I wish that I had something interesting or amusing to write you,
but I'm afraid I haven't. I did have a little excitement the first
Sunday that I went to a ball game: the grandstand got on fire al-
most directly under me. Some one poured part of a bottle of coca
cola on it without noticeable results, but finally a hero came
with a bucket of water and put it out. I enjoyed the whole thing
immensely, and then the following Sunday I set fire to it myself!
The only thing I could find with which to extinguish it were a number
of peanut shells, which almost immediately caught fire themselves;
but I finally got it out before the fire department arrived. It
has been a long time since I so ardently craved a Murad.
Has Jim got his instructor's assignment yet? Ralph, or some one,
wrote me that they thought Jim's age was against him. Maybe a
friend in a high place might help you. Do you recall the day we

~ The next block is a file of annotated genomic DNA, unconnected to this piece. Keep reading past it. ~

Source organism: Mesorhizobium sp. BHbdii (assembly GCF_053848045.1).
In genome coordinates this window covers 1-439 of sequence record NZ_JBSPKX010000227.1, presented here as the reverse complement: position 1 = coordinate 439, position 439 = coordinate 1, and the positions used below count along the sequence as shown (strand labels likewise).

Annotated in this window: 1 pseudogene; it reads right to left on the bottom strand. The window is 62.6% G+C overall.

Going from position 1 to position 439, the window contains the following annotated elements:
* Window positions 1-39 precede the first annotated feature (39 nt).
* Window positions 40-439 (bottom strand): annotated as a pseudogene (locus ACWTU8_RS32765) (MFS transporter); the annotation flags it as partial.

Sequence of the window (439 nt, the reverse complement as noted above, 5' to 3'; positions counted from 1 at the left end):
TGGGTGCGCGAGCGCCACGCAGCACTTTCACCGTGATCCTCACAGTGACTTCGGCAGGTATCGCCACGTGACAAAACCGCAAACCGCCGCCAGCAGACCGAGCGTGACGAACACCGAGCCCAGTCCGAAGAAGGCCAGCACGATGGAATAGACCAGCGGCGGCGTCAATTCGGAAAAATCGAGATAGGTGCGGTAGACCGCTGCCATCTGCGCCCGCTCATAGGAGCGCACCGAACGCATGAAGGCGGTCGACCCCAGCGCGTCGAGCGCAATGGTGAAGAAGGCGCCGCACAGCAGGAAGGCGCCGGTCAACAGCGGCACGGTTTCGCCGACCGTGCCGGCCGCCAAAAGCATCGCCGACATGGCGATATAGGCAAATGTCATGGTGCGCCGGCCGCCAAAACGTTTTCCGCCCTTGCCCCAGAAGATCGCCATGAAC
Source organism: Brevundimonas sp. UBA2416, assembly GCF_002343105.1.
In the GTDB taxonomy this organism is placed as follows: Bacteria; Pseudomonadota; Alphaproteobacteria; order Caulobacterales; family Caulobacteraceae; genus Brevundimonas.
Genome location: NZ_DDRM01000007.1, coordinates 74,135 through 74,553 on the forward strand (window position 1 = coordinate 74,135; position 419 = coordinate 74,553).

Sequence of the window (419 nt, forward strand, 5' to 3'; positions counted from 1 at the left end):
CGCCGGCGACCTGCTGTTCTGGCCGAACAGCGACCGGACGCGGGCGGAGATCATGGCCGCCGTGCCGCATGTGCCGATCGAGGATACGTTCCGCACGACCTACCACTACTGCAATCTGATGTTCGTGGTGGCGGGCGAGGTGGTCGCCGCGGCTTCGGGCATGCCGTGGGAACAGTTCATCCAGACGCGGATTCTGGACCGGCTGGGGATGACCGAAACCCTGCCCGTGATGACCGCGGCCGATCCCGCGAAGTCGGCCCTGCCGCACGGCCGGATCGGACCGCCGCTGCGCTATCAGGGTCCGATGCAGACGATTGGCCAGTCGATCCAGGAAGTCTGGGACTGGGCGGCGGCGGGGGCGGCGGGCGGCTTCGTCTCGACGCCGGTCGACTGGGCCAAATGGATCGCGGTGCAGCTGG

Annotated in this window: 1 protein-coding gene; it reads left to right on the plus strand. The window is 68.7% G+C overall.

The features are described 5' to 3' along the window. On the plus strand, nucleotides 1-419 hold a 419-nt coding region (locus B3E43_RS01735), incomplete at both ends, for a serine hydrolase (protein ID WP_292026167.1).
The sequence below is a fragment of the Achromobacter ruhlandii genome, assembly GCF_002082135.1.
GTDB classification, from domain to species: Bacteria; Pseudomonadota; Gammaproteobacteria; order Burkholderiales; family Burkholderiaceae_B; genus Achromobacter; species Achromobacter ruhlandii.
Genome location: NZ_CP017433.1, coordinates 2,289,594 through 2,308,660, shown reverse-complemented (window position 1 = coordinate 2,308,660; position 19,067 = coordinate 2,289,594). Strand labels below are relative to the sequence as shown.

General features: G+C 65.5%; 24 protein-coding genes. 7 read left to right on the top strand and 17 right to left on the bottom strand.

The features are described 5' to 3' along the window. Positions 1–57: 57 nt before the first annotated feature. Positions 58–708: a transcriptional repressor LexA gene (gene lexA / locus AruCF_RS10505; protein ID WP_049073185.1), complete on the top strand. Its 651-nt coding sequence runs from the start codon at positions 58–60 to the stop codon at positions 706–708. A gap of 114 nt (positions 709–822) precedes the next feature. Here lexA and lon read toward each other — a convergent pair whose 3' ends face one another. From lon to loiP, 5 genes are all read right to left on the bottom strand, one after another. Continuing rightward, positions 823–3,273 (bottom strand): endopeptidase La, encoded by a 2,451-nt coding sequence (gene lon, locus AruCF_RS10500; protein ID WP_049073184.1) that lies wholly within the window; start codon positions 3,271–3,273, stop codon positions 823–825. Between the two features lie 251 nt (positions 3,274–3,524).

visited Marsh Field and Colonel Arnold took us around? I wrote
him relative to Hulbert and got a very swell letter in reply. I
know that if you wrote him, telling him whose daughter you are,
he might be able to advise you the best steps to take and would do
so. This is only a suggestion. His address is General Henry H.
Arnold, War Department, Washington, D.C.
I hope you are all well and happy in your new home. Give Jim my
best and kiss the children for me.
With lots of love,
Edgar Rice Burroughs
1298 Kapiolani Boulevard
Honolulu T H
January 13 1941
Your very welcome letter of January 2nd just received, but it
didn't come any faster because of the 6 cent air mail stamp; it is
20 cents from the mainland to Honolulu, and if less postage is on
the letter, it comes by boat. But yours came only one day later
then one written by Jack on the 4th and mailed with 20 cent postage.
Clipper mail is very irregular this time of year on account of
adverse weather conditions. About half the time they get part
way over and have to turn back.
I was very sorry indeed to hear of Bill Therhune's death. Please
convey my sympathy to Mrs. Terhune. It is too bad a lot of old
fools can't be taken instead of useful young men.